Tutorial: Create a custom taxonomy in WordPress

Custom taxonomies can be used in WordPress to organise posts and custom post types similarly to how posts are organised into categories. In fact categories are a type of taxonomy to organise posts. An example of a custom taxonomy may be a ‘genre’ taxonomy to organise review posts, or a ‘location’ taxonomy to organise listings by area. Similarly to creating a custom post type, with a few lines of PHP code it is very easy to create a simple custom taxonomy without the use of a plugin as I will show you in this tutorial.

  1. Open your theme’s Functions.php file
    Along the side of the WordPress dashboard options, hover to ‘Appearance’ then click on ‘Editor’. Once in the Theme Editor, find Theme Functions (functions.php) file in the list on the right of your screen and click on it to open it.
  2. Create a new function for your custom post type
    Enter the following sample of code into your functions.php file, changing the name of the function (create_custom_taxonomy) to any other name if you wish. But do not yet update the file.

    function create_new_taxonomy() {

    }

  3. Register the post type
    Enter the following code sample (underlined) between the { } brackets:

    function create_new_taxonomy() {

    register_taxonomy( ‘genre’,
    ‘post’,
    array(
    ‘label’ => __( ‘Genre’ ),
    ‘rewrite’ => array ( ‘slug’ => ‘genre’ ),
    ‘has_archive’ => true,
    ‘heirarchial’ => true )
    );

    }

    As an example, here I am creating a ‘genre’ taxonomy for regular posts but this could easily be for Location, Author and Format or anything you can imagine. Change the ‘genre’ parameter according to the taxonomy you wish to create. If you wish to use the taxomony for a custom post type, change ‘post‘ to the slug for the custom post type. For example, if you want to use the taxonomy for any Review posts where the slug for the review post type is slug, change the ‘post’ parameter to ‘review’. The basic code is the same regardless. You can change the following parameters within the array:

    a. ‘label’ – this is what the custom taxonomy label is displayed as in the Dashboard left-hand side posts menu.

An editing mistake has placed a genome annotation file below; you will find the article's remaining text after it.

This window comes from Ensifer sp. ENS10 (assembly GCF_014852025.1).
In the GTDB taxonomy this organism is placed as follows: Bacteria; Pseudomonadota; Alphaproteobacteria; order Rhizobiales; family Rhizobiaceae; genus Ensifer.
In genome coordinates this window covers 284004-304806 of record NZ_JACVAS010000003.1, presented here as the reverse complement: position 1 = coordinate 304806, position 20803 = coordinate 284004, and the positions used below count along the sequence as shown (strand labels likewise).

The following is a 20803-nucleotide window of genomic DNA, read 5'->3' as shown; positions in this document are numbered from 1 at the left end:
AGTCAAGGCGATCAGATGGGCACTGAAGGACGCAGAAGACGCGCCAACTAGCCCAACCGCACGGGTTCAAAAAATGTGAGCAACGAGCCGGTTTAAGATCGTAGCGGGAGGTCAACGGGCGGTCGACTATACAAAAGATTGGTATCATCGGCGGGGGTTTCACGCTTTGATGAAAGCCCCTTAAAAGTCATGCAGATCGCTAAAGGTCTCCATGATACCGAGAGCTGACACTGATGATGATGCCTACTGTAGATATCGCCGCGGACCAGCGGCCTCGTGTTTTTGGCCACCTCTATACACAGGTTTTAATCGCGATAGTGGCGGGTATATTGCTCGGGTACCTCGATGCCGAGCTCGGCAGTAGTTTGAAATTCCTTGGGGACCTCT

b. ‘rewrite’ – the name for the ‘slug’ for the taxonomy (used in the url for the archive page or in the archive template name).
    c. ‘heirarchial’ – either true or false to determine whether taxonomy terms can have children and parents, like the relationship between categories and subcategories.
    d. ‘has_archive’ – set to true or false to determine whether there is an archive page for terms in this taxonomy.

  4. include add_action command for the function
    Enter the following code sample (underlined) after the closing } bracket for the function:

    function create_new_taxonomy() {
    register_taxonomy ( ‘genre’,
    ‘post’,
    array(
    ‘label’ => __( ‘Genre’ ),
    ‘rewrite’ => array ( ‘slug’ => ‘genre’ ),
    ‘has_archive’ => true,
    ‘heirarchial’ => true )
    );
    }

    add_action( ‘init’, ‘create_new_taxonomy’ );

    If you changed the name of the function earlier, you should use the same function name in the add_action command.

  5. Click Update File
  6. Your custom taxonomy should now display under the posts submenu ‘Posts’ on the left-hand side menu in your Dashboard view.
    If you have registered the taxonomy for use in a custom post type, it will be under the menu for that post type instead.

The complete sample code is as follows.

function create_new_taxonomy() {
register_taxonomy ( ‘taxonomy’,
‘post’,
array(
‘label’ => __( ‘taxonomy_label_in_dashboard’ ),
‘rewrite’ => array ( ‘slug’ => ‘taonomy_slug’ ),
‘has_archive’ => true,
‘heirarchial’ => true )
);
}
add_action( ‘init’, ‘create_new_taxonomy’ );

If you wish to download the sample code, click here
 
This was intended as a short tutorial but if you have any further questions, comments, feedback or queries please leave them below.

 
 

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